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I am curious as to what others are using in this situation. I know a couple of the options that are out there like a memcached port or ScaleOutSoftware. The memcached ports don't seem to be actively worked on (correct me if I'm wrong). ScaleOutSoftware is too expensive for me (I don't doubt it is worth it). This is not to say that I don't want to hear about people using memcached or ScaleOutSoftware. I'm just stating what I "know" at this point.

So my question is basically this: for those of you ACTIVELY using distributed caching, what are you using, are you happy with it, and what should I look out for?

I am moving to two servers very soon...both will be at the same location. I use caching fairly heavily (but carefully) to reduce the load on my database server.

Edit: I downloaded Scaleout Software's solution. I've coded for it and it seems to work real well. I just have to decide if my wallet will part with the cash for it. :) Anyone have experiences good or bad with ScaleoutSoftware?

Edit Again: It's been a little while since I asked this? Any more thoughts on it? We ended up buying the solution from ScaleOutSoftware and have been happy with it, but I'm curious what others are doing.

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Previously asked here: stackoverflow.com/questions/38548/… –  Portman Sep 20 '08 at 3:28

7 Answers 7

up vote 1 down vote accepted

We're currently using an incredibly simple cache that I wrote in a couple of hours, based on re-hosting the ASP.NET cache in a Windows Service (more info and source code here). I won't pretend it's anywhere near as optimised as something like Memcached but we were just looking for something simple and free until Velocity came along, and it's held up extremely well even under fairly heavy load.

It comes down to our personal preference for core components - i.e. ones that affect whether the site is available or not - that they are either (a) supported by a vendor with a history of rapid and high quality support, or (b) written by us so that if something goes wrong we can fix it quickly. Open source is all well and good, and indeed we do use some OSS, but if your site is offline then unfortunately newsgroups et al don't have a 1 hour SLA, and just because it's OSS doesn't mean you have the necessary understanding or ability to fix it yourself.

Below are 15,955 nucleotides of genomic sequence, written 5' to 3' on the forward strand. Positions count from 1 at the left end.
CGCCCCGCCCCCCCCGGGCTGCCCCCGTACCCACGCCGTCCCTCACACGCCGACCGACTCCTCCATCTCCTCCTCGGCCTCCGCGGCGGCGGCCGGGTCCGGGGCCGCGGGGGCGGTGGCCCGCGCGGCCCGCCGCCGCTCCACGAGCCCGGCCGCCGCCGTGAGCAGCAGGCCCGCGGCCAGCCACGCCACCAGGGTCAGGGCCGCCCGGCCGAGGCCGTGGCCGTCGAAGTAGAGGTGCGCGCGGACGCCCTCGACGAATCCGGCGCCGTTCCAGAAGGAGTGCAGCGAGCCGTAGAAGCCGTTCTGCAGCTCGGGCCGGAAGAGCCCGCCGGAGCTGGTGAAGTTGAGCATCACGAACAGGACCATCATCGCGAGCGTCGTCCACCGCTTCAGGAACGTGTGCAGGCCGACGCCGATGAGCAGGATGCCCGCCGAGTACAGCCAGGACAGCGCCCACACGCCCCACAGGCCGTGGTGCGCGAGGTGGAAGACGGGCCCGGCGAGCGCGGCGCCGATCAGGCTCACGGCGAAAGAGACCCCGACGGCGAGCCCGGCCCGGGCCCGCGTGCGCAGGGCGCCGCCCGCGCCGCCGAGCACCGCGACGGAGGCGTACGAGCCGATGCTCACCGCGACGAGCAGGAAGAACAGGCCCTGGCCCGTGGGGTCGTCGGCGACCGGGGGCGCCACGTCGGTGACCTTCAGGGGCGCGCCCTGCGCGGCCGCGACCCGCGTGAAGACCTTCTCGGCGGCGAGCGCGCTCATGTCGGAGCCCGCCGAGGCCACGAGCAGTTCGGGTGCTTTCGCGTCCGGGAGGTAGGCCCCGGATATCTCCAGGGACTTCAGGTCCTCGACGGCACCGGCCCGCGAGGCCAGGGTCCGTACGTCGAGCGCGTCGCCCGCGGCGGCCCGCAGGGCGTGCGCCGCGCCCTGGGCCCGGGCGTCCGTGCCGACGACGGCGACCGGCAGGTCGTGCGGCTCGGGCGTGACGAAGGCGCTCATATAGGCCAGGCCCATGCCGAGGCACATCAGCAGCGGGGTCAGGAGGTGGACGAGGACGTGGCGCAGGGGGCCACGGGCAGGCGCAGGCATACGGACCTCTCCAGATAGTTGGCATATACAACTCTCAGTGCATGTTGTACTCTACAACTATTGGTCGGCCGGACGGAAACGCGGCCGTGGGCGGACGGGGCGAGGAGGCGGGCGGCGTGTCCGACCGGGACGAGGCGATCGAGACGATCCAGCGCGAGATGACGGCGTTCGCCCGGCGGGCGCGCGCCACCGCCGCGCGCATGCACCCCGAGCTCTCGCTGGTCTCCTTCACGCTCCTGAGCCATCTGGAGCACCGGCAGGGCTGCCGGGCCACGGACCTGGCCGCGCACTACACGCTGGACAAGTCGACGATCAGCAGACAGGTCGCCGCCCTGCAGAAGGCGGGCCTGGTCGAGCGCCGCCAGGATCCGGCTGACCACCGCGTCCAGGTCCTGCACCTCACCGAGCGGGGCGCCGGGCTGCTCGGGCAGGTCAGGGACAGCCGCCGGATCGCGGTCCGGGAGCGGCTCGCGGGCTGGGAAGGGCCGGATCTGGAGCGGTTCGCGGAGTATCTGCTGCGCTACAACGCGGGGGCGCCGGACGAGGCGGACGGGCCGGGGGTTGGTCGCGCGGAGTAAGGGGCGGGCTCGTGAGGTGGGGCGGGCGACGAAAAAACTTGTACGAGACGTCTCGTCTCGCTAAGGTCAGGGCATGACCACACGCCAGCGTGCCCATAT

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We ended up going with ScaleOutSoftware. I marked this as accepted because I really like the comments about core components. –  Micky McQuade Feb 14 '11 at 21:16

Microsoft has a product pending code-named Velocity. It's still in CTP, and is moving slowly, but looks like it will be pretty good. We'll be beating it up in the near future to see how it handles what we want it to do (> 2 million read/writes per hour). Will post back with results.

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@jeff willis: Any experience yet with Velocity? +1 stackoverflow.com/questions/551514/… –  Kb. Feb 15 '09 at 20:53
    
@kb: No. We couldn't wait for RTM, so we built our own using WCF/peer channel. Still working out the kinks, but it was surprisingly easy. I've got a dev at VS live this week, he spoke with the velocity guys who say it's built on WCF using tcp. Sorry, that's all I've got for ya. –  jeff.willis Feb 28 '09 at 0:11

There is a 100% native .NET, well documented open source (LGPL) project called Shared Cache. Looks like it is not yet mentioned on SO, but it's promising and should be able to do what most people expect from a distributed cache. It even supports different strategies like distributed or replicated caching etc.

I will update this post with more details as soon as I had a chance to try it on a real project.

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+1 i have used this, it's not really better than paid apps like Scaleout, but having the source is nice, and it does what it's supposed to do as well as any other distcache. –  Rex M Mar 7 '09 at 2:21

We are using the memcached port for Windows and we are very pleased with it. The enyim.com memcached client API is great and easy to work with. It's also open source, which is a big advantage, if you ask me.

We are now using this setup in a production web-app and it has helped a lot in improving its performance.

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There's a great .NET wrapper/port found here on Codeplex. Awesomesauce!

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We use memcached with the enyim library in a production environment (www.funda.nl). Works fine, very pleased with it, but we did notice a substantial raise in CPU use on the clients. Presumably due to the serializing/deserializing going on. We do around 1000 reads per second.

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One tried and tested product by 100's of customers worldwide is NCache. Its

a feature rich product that lets you store session state in a redundant and highly available manner, lets you share data

within the enterprise as well as bridging for WAN communication essentially acting as a data fabric and lastly it lets you build an elastic caching tier so that when

your application scales, you can add servers to the cache and actually boost performance further.

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